I just spent a lovely morning immersed in the intricacies of how a gas heating system is constructed and how a fire-cause-and-origin expert goes about the process of forming his opinion. As I mentioned, I am very excited to be handling a fire lawsuit as this was a type of law I had hoped to become more involved in at my last firm.
And of course, this has gotten me thinking about the subject of gender when it comes to specialties within litigation. When I first started at my former law firm, I was assigned to the Employment Litigation practice group and Legal Malpractice Defense. Our firm (which did litigation only) was only 20% women attorneys, and all of the women attorneys did employment litigation. I was a little concerned at first that I was being assigned to some sort of pink collar ghetto, just because it was weird that every single attorney in the group was a woman (except for the leader of the group) and it was weird that every woman in the firm was involved in Employment law.
Employment Litigation was, however, a good fit for me in terms of my skills because a lot of employment cases hinge on credibility issues, just like my criminal law cases. Employment Litigation also involves a lot of fact investigation and informal interviewing of witnesses which was also similar to what I had done as a prosecutor. My concerns were also somewhat alleviated by the fact that Employment Litigation is a high paying practice area and that the legal issues involved are both complex and interesting. I also wound up doing work on construction law cases, fire and explosion cases, and some commercial litigation, but Employment Litigation always remained the area in which I was most associated.
Nonetheless, the heavy female involvement in Employment Litigation niggled at me the whole time I was at the firm. While many of my colleagues assured me that Employment Litigation is a perfectly respectable and valuable area in which to practice, somehow it seemed more petty to be dealing with the question of whether a supervisor called his employee an “old lush” (a typical employment law scenario) than whether there are grounds for rescission of a construction contract. On the other hand perhaps I was the one being sexist by seeing less value in a practice area dominated by women.
Another issue: My firm may have preferred to have women attorneys represent companies accused of discrimination because female representation subtly counteracts the impression that these companies are hostile to groups that traditionally suffer discrimination. (I should note that very, very few of our cases involved allegations of sex discrimination, however.) In one particular instance, my male boss told me that he wanted me to handle a mediation in which our client was going to try to settle a claim brought by a young woman. My boss thought the plaintiff was more likely to be receptive to my efforts to settle the case because I was myself young and female. I didn’t really mind that tactic because -- hey, when you’re trying to achieve a particular result for your client you try to use every ethical tool at your disposal. On reflection, however, it is troubling when one’s value to a case is explicitly tied to one’s gender.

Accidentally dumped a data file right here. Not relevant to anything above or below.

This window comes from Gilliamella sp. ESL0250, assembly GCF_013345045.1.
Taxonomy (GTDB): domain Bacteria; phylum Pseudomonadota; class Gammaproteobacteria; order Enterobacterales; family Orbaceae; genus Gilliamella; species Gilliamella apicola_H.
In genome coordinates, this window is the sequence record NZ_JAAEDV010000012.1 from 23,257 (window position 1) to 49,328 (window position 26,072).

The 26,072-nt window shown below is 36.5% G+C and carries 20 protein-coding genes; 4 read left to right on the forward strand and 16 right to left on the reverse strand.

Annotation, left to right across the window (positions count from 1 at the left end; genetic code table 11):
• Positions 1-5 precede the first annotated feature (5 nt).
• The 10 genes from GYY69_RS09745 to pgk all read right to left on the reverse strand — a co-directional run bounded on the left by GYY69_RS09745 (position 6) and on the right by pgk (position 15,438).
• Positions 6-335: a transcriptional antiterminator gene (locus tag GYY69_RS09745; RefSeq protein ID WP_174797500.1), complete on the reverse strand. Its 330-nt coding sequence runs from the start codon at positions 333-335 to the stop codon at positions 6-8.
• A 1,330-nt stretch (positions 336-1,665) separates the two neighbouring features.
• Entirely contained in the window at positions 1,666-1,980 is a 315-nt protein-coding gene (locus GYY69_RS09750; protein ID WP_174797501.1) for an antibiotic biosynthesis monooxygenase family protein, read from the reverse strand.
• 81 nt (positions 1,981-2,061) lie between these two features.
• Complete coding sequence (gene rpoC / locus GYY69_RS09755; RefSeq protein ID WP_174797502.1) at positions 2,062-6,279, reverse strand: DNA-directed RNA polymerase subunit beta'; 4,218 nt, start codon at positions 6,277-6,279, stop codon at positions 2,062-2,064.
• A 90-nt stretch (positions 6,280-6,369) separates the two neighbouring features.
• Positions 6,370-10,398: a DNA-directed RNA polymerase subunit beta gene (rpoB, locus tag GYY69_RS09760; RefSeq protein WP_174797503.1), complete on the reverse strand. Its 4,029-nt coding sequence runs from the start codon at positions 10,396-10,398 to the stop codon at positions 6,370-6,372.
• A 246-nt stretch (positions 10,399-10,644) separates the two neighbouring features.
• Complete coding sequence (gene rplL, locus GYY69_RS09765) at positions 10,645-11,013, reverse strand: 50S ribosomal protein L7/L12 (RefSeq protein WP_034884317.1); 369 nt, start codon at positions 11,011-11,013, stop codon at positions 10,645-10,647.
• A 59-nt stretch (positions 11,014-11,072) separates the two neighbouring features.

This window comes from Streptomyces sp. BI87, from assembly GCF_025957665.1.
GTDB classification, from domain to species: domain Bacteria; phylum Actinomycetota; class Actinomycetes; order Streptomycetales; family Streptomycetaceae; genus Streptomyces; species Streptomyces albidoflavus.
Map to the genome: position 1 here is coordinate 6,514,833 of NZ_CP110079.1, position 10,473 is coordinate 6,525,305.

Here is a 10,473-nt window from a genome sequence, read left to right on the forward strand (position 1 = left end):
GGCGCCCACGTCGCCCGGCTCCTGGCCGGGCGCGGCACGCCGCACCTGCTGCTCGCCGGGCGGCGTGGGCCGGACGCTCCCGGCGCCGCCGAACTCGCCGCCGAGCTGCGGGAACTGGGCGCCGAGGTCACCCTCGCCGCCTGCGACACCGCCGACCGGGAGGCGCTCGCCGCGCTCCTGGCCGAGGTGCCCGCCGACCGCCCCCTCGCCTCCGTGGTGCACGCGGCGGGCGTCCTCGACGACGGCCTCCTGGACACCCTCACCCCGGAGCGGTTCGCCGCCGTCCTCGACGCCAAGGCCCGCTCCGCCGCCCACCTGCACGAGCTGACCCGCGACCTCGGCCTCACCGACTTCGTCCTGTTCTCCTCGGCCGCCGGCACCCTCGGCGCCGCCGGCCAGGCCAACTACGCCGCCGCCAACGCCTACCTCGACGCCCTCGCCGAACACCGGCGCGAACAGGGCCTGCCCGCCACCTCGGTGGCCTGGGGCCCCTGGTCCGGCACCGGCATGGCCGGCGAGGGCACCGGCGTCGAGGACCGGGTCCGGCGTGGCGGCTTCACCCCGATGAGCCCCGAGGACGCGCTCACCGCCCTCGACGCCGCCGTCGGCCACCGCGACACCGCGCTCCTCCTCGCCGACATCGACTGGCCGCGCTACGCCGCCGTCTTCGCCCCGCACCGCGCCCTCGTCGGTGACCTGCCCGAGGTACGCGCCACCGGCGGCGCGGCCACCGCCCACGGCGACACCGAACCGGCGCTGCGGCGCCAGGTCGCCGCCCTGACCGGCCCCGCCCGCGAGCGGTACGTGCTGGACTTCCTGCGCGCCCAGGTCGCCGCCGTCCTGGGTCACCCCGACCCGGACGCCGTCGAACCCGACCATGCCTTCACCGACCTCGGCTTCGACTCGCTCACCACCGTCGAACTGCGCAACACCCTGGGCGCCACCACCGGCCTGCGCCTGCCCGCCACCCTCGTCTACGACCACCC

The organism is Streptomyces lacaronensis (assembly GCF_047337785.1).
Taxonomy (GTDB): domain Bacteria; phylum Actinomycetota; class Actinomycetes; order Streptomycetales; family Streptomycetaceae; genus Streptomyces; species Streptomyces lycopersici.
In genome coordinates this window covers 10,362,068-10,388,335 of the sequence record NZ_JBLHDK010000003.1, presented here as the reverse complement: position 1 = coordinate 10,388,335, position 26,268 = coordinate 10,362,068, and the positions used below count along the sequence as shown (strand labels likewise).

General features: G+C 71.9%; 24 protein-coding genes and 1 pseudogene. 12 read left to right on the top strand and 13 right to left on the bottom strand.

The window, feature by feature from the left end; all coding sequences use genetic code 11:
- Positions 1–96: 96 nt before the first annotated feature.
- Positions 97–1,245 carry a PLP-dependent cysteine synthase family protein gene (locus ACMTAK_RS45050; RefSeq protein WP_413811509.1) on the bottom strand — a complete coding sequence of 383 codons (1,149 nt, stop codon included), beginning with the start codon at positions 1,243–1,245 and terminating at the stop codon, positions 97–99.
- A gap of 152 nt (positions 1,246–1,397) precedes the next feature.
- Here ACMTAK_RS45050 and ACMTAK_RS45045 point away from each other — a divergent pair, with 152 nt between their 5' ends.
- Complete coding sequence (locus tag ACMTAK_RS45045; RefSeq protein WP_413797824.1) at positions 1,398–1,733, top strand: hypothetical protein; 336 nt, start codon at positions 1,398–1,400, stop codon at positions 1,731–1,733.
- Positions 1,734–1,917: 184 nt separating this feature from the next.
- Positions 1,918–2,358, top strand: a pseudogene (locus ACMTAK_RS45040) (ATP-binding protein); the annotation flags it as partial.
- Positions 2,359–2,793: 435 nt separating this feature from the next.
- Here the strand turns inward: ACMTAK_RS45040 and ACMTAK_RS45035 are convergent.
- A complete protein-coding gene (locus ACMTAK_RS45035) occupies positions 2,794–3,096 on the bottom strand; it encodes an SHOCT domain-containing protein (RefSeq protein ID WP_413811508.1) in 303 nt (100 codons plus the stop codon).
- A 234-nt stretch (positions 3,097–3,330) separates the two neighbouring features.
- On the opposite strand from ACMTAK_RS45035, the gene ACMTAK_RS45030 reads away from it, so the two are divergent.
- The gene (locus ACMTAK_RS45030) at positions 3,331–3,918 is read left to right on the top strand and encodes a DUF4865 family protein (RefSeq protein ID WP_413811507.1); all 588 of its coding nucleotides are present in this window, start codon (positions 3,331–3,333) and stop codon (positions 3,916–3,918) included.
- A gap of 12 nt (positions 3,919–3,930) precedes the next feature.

One also questions why more women (at least in my firm) weren’t assigned to deal with more technical areas involving specialized knowledge and forensic evidence. I certainly would have been most pleased to focus on construction litigation or fire-and-explosion cases (and my fire-and-explosion mentor even requested that I be assigned to him), but somehow that never happened. I think there are a variety factors that may have played into my not working on those more “masculine” types of cases, so I don’t want to be too hasty in yelling sexism. But, in all honesty, I can’t help but wonder whether sexism may have been a factor too.
I was ready, willing, and able to deal with the “harder” types of cases and expressed that to all the right people. But somehow I was always been steered towards the “softer” types of litigation, despite my stated interests and enthusiasm. Although obviously my experience is purely anecdotal, it leads me to question the notion that women are naturally more attracted to certain fields while men are naturally more attracted to others. Now I haven’t fought tooth and nail to handle particular types of cases. I am not so enamored of fire-and-explosion-law that it’s breaking my heart not to be specializing in it. Nonetheless, I would have been perfectly happy to develop a specialty in this area.
NOTE: I have not come to any firm conclusions about my experience. Nor am I claiming that this is more than just my experience and impressions.
SECOND NOTE: At my current firm, I practice primarily in the area of defending police departments, particularly with regard to alleged civil rights violations. I believe I am the only woman in my state who defends these types of cases. This type of law also dovetails nicely with my experience as a prosecutor but I think it is perceived as more "masculine" perhaps because our clients are all police officers, which is an overwhelmingly male dominated profession.